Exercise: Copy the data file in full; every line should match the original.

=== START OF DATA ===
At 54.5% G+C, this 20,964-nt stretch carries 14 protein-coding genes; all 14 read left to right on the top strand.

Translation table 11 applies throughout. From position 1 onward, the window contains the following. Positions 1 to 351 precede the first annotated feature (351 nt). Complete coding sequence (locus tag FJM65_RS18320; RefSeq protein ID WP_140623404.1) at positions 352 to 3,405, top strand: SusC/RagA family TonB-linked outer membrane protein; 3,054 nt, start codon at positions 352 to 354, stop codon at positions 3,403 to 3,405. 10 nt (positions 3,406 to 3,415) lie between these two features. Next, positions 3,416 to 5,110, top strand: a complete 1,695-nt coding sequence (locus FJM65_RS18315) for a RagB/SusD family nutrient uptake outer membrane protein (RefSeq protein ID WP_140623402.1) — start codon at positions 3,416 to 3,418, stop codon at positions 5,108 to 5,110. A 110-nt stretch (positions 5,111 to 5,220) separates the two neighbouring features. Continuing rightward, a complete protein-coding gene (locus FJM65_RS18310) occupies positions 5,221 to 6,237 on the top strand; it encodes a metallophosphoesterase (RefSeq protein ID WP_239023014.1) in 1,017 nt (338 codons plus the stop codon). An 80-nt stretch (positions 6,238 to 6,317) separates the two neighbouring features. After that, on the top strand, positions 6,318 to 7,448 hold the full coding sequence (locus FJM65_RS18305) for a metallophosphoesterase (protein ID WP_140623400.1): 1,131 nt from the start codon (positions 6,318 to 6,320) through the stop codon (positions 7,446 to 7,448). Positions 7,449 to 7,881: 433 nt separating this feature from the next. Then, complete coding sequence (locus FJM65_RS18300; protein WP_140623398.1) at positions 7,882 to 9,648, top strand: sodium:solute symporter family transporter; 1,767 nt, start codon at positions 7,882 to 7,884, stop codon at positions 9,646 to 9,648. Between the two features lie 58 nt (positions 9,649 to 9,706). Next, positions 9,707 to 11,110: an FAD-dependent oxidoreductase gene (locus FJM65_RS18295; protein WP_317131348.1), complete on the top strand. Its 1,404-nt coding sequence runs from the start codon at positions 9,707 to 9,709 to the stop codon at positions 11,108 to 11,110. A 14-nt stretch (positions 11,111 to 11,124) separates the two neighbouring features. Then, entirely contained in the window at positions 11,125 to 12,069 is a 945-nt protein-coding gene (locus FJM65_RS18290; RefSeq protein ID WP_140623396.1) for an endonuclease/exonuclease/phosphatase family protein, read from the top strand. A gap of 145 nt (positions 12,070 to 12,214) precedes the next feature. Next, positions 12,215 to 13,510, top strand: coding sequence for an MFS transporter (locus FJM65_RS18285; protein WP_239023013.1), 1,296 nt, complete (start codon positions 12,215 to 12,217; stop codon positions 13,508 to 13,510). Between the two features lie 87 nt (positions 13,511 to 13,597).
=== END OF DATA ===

At 54.5% G+C, this 20,964-nt stretch carries 14 protein-coding genes; all 14 read left to right on the top strand.

Translation table 11 applies throughout. From position 1 onward, the window contains the following. Positions 1 to 351 precede the first annotated feature (351 nt). Complete coding sequence (locus tag FJM65_RS18320; RefSeq protein ID WP_140623404.1) at positions 352 to 3,405, top strand: SusC/RagA family TonB-linked outer membrane protein; 3,054 nt, start codon at positions 352 to 354, stop codon at positions 3,403 to 3,405. 10 nt (positions 3,406 to 3,415) lie between these two features. Next, positions 3,416 to 5,110, top strand: a complete 1,695-nt coding sequence (locus FJM65_RS18315) for a RagB/SusD family nutrient uptake outer membrane protein (RefSeq protein ID WP_140623402.1) — start codon at positions 3,416 to 3,418, stop codon at positions 5,108 to 5,110. A 110-nt stretch (positions 5,111 to 5,220) separates the two neighbouring features. Continuing rightward, a complete protein-coding gene (locus FJM65_RS18310) occupies positions 5,221 to 6,237 on the top strand; it encodes a metallophosphoesterase (RefSeq protein ID WP_239023014.1) in 1,017 nt (338 codons plus the stop codon). An 80-nt stretch (positions 6,238 to 6,317) separates the two neighbouring features. After that, on the top strand, positions 6,318 to 7,448 hold the full coding sequence (locus FJM65_RS18305) for a metallophosphoesterase (protein ID WP_140623400.1): 1,131 nt from the start codon (positions 6,318 to 6,320) through the stop codon (positions 7,446 to 7,448). Positions 7,449 to 7,881: 433 nt separating this feature from the next. Then, complete coding sequence (locus FJM65_RS18300; protein WP_140623398.1) at positions 7,882 to 9,648, top strand: sodium:solute symporter family transporter; 1,767 nt, start codon at positions 7,882 to 7,884, stop codon at positions 9,646 to 9,648. Between the two features lie 58 nt (positions 9,649 to 9,706). Next, positions 9,707 to 11,110: an FAD-dependent oxidoreductase gene (locus FJM65_RS18295; protein WP_317131348.1), complete on the top strand. Its 1,404-nt coding sequence runs from the start codon at positions 9,707 to 9,709 to the stop codon at positions 11,108 to 11,110. A 14-nt stretch (positions 11,111 to 11,124) separates the two neighbouring features. Then, entirely contained in the window at positions 11,125 to 12,069 is a 945-nt protein-coding gene (locus FJM65_RS18290; RefSeq protein ID WP_140623396.1) for an endonuclease/exonuclease/phosphatase family protein, read from the top strand. A gap of 145 nt (positions 12,070 to 12,214) precedes the next feature. Next, positions 12,215 to 13,510, top strand: coding sequence for an MFS transporter (locus FJM65_RS18285; protein WP_239023013.1), 1,296 nt, complete (start codon positions 12,215 to 12,217; stop codon positions 13,508 to 13,510). Between the two features lie 87 nt (positions 13,511 to 13,597).